So we’ve now been Californians for a week, and it’s been pretty great. Great house, great weather, great beaches, great road trips, great Mexican food. Even my daughter—who struggled with the idea of the move—has adjusted nicely.
Then … yesterday evening.
It was all going so well. We were invited to the across-the-street neighbors’ house for dinner. They’re lovely people—a couple with a young child. We chatted and ate and laughed. Midway through, I went outside with the kids. The couple has a dog. A big one. Alaskan Malamute. Absolutely adorable. Fluffy. Friendly. He’s on a leash that’s tied to the house, and he pretty much just hangs. When people approach, he rolls over to be pet on the belly. Great friggin’ dog.
We played and played and played. I felt bad that our dog, a little cockapoo named Norma, was locked inside. So I brought her out. A day earlier, with my wife, she met Alaskan Malamute for the first time, but wanted little to do with her. Her ears drooped. She hung back. Just not a love connection. I, however, wasn’t there for the encounter. Hence, I brought Norma toward Alaskan Malamute. And, when Norma paused, I pulled her closer. Gently, gently, gently, gently …
Alaskan Malamute lunged at Norma, wrapper her teeth around my dog and started slinging her back and forth through the air, like a rag doll. I was shocked, and immediately began yanking the leash toward me. Norma was crying, Alaskan Malamute wasn’t letting go, the leash snapped off Norma’s neck and I knew—just knew—she was dead.
My dog was dead.
One of the Alaskan Malamute’s owners (a truly nice man who felt awful about the whole exchange) rushed over, and forced open his dog’s mouth. Norma escaped and somehow limped across the street toward out house. The wife says she was in some state of doggie shock—no sounds, not even a cry. I ran after her, and when I caught up Norma was calm as could be. Just a limp. Upon closer inspection, however, she had a big bloody hole on her right side. It looked bad.
As I Googled the nearest open animal hospital, my thoughts did the crazy dance. I was sick for my new neighbors, who surely had no idea this could happen. I was furious at myself for bringing Norma so close. Mostly, I was terrified for my beloved dog. Absolutely terrified.
And that’s the weirdest thing of all. Before Norma, I was the guy who laughed at pet owners who treated their animals as humans. I remember, back when I was a camp counselor, one of my co-workers called in sick because her dog died. I was furious, because it meant I had to work waterfront in her steed. I loathed waterfront. Why the hell would someone skip work for a dead dog? What a lame excuse …
Now, I was speeding to the hospital, 2 1/2 miles away. Norma sat in the front passenger seat, atop a beach towel, and I was begging her to stay alive, literally apologizing to my cockapoo, who (it seems) speaks little-to-no English. “I’m so sorry, Norma … I’m so fucking sorry … you’re the best dog … I love you … you’re the best best best dog …”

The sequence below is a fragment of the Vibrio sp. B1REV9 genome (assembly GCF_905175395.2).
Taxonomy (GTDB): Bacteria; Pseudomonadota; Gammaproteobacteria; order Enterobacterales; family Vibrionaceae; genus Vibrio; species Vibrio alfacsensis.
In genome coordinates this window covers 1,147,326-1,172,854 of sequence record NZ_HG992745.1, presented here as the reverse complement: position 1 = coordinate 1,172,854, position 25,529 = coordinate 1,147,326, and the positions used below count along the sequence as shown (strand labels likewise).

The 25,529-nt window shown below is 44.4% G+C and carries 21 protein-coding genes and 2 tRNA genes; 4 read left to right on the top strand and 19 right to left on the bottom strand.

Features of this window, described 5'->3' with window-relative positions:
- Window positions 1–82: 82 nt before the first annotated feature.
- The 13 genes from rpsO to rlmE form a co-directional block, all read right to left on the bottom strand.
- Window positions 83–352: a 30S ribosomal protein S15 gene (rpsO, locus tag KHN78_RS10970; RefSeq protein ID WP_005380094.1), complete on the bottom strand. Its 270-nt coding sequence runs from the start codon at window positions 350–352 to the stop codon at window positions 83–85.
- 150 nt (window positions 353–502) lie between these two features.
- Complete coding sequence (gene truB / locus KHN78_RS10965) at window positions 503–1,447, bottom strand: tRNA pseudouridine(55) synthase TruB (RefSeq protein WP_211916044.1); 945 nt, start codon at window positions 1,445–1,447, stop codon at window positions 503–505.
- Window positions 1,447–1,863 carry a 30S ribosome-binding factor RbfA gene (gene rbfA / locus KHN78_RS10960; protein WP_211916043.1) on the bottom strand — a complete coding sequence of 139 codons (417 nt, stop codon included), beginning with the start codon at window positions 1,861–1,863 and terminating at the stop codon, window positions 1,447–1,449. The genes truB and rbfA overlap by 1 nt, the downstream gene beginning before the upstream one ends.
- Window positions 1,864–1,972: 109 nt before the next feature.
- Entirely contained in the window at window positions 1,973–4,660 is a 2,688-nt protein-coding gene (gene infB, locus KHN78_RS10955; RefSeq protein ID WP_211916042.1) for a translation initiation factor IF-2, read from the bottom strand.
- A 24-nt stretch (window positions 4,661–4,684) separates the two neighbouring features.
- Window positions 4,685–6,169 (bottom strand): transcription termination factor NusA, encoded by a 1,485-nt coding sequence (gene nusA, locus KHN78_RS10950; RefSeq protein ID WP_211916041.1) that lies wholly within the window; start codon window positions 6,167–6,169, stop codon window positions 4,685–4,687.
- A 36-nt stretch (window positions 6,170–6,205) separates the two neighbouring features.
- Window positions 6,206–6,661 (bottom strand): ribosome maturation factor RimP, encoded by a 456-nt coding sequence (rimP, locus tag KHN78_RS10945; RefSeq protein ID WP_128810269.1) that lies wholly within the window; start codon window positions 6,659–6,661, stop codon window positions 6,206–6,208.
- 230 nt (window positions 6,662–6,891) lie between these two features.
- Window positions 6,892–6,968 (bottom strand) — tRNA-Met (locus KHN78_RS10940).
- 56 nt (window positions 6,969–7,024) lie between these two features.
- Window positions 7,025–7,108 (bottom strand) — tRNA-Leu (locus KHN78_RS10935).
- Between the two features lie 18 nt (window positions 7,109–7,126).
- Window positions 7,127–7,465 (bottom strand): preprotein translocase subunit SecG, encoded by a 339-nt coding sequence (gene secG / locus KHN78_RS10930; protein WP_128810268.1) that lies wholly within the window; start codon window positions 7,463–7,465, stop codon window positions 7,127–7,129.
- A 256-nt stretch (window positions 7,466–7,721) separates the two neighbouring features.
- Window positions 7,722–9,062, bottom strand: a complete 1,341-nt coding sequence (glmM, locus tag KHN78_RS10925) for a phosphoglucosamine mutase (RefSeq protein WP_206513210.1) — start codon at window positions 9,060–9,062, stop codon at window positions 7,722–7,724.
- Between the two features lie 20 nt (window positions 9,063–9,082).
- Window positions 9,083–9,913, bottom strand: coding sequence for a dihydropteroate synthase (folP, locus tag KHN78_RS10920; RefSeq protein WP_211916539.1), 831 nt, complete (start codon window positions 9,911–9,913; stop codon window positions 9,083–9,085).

I arrived at the hospital and, of course, there was a two-hour wait. A little dog named Gizmo had eye goop. A big golden retriever named Gretzy was limping. I saw a woman in her mid-50s rush through the front door, tears streaming down her cheeks, cradling a small dog that wasn’t moving. I waited and waited and waited, fearful Norma was dying of internal bleeding, crushed by all the surrounding sadness.
When a doctor finally saw Norma, she gave me good news and bad news.
The good news: Norma wouldn’t die.
The bad news:
That’s no misprint. If everything went right, and Norma’s injuries met bare minimum projections, I’d be paying $2616.61. Back when we bought her from (I know … I know) a pet shop six years ago, she cost about $500—discounted because she was a couple of months old. To fix her up, I’d be surrendering six times that amount.
But here’s the thing: I love my fucking dog. I love, love, love, love her, in the way I love very few things besides my closest relatives and friends. Norma has been my writing sidekick for years. She sleeps at the end of our bed every night, a reassuring sight that everything’s solid in the world. She never bites, never nips, never chases other animals, never causes much trouble. Back in New Rochelle, she became the unofficial neighborhood pooch. I can count four little kids who learned, via Norma, not to fear dogs. She’s sweetness personified.
Anyhow, she spent the night at the hospital, and when I picked her up this evening … well, it was an ugly site. She’s oozing fluids from her body, she’s stitched up, shaved, wearing a cone of shame around her head. She still has the ol’ Norma pep, but seems really tired and not especially hungry. The hospital decked her out in an aqua jump suit, which looks straight out of a 1970s disco movie.
As I exited the building for the final time, I met a couple with tears in their eyes. Their cat of 20 years had just been put to sleep—a pain that, for the first time, I could understand and empathize with. I told them about our incident, and the woman said, “What’s your dog’s name?”
“Norma,” I said.
She turned to her husband, then back to me. “We’re gonna pray for Norma tonight,” she said. “We’re gonna pray for Norma.”